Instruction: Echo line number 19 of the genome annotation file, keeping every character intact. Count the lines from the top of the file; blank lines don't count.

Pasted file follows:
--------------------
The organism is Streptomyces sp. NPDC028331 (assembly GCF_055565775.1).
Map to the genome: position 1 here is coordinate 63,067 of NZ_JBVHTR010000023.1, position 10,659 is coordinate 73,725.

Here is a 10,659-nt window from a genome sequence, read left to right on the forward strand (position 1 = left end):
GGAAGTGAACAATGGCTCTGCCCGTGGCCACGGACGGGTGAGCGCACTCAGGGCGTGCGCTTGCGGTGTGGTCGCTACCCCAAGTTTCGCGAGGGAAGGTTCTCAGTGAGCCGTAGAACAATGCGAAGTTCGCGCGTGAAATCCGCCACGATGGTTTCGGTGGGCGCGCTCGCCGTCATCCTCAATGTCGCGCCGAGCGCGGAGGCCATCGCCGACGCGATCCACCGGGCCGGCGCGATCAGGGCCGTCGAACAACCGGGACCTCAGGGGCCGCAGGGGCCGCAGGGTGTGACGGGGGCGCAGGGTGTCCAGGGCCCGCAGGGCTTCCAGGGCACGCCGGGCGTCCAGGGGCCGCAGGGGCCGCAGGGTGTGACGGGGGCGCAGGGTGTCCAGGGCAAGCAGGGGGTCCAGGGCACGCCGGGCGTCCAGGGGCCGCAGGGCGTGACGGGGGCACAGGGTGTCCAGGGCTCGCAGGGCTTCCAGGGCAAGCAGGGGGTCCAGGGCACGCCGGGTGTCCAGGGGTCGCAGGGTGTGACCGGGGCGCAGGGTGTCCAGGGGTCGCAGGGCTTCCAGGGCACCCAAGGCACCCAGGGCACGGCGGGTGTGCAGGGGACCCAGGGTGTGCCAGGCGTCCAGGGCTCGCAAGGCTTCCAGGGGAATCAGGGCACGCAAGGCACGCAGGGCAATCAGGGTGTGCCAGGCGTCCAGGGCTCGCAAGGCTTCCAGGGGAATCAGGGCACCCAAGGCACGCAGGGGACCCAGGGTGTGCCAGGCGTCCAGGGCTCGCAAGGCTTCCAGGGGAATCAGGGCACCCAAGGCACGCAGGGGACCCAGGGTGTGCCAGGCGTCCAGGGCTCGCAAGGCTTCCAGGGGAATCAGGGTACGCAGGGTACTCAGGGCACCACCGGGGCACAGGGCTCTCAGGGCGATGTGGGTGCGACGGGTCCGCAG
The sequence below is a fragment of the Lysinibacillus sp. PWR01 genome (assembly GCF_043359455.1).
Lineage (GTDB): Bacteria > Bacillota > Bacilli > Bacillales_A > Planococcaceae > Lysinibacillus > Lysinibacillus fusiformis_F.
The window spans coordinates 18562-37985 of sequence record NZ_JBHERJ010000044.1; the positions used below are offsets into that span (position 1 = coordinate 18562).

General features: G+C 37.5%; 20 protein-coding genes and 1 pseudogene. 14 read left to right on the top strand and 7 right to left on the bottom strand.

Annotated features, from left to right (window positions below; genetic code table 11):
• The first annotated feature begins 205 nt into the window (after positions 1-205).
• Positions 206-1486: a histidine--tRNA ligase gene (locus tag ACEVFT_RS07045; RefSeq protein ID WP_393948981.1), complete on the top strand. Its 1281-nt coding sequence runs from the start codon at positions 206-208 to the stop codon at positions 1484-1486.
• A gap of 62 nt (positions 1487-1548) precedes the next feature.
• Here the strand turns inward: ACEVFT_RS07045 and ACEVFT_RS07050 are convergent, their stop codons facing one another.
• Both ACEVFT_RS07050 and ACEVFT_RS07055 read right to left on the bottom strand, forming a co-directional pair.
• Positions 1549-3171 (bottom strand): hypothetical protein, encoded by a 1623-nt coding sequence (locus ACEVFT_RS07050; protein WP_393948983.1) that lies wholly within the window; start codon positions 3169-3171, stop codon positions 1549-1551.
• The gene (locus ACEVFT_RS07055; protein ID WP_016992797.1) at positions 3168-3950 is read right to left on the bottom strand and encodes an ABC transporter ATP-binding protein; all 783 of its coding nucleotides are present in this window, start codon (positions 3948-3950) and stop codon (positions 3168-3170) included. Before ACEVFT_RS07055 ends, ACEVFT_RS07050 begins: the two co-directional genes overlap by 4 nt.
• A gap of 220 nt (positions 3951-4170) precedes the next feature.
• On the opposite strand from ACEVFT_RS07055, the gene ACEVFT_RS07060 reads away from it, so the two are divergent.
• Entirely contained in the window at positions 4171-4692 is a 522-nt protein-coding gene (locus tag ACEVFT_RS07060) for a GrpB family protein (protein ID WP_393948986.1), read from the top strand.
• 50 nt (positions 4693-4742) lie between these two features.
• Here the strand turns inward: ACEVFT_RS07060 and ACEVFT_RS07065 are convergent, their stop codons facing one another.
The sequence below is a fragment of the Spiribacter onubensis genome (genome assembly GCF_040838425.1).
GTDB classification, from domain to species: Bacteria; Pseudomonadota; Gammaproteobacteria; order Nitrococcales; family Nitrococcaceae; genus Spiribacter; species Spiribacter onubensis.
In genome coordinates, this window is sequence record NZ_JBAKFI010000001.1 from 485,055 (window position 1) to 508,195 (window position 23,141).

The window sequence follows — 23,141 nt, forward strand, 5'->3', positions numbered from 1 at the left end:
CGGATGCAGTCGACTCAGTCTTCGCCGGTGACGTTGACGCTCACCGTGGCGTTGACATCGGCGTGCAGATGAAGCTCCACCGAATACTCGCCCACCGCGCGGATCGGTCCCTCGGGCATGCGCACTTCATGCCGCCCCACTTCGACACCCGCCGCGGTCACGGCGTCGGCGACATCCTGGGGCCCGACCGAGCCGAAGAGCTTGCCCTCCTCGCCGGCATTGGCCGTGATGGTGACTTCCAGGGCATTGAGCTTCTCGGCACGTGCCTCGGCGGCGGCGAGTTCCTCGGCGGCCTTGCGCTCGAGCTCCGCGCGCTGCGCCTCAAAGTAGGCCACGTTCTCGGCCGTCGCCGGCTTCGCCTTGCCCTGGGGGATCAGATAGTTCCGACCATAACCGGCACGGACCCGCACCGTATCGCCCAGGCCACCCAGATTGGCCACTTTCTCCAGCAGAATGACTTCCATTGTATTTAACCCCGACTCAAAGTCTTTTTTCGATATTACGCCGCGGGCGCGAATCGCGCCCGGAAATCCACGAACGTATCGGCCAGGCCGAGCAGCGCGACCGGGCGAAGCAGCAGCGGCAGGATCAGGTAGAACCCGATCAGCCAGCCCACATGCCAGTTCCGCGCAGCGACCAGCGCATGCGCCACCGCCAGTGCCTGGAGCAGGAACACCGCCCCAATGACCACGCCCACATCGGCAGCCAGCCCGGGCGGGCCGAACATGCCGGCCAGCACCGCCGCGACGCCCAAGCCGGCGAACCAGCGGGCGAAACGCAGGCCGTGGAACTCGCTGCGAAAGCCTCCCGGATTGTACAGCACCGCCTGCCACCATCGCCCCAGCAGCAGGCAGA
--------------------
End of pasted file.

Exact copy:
• Entirely contained in the window at positions 4171-4692 is a 522-nt protein-coding gene (locus tag ACEVFT_RS07060) for a GrpB family protein (protein ID WP_393948986.1), read from the top strand.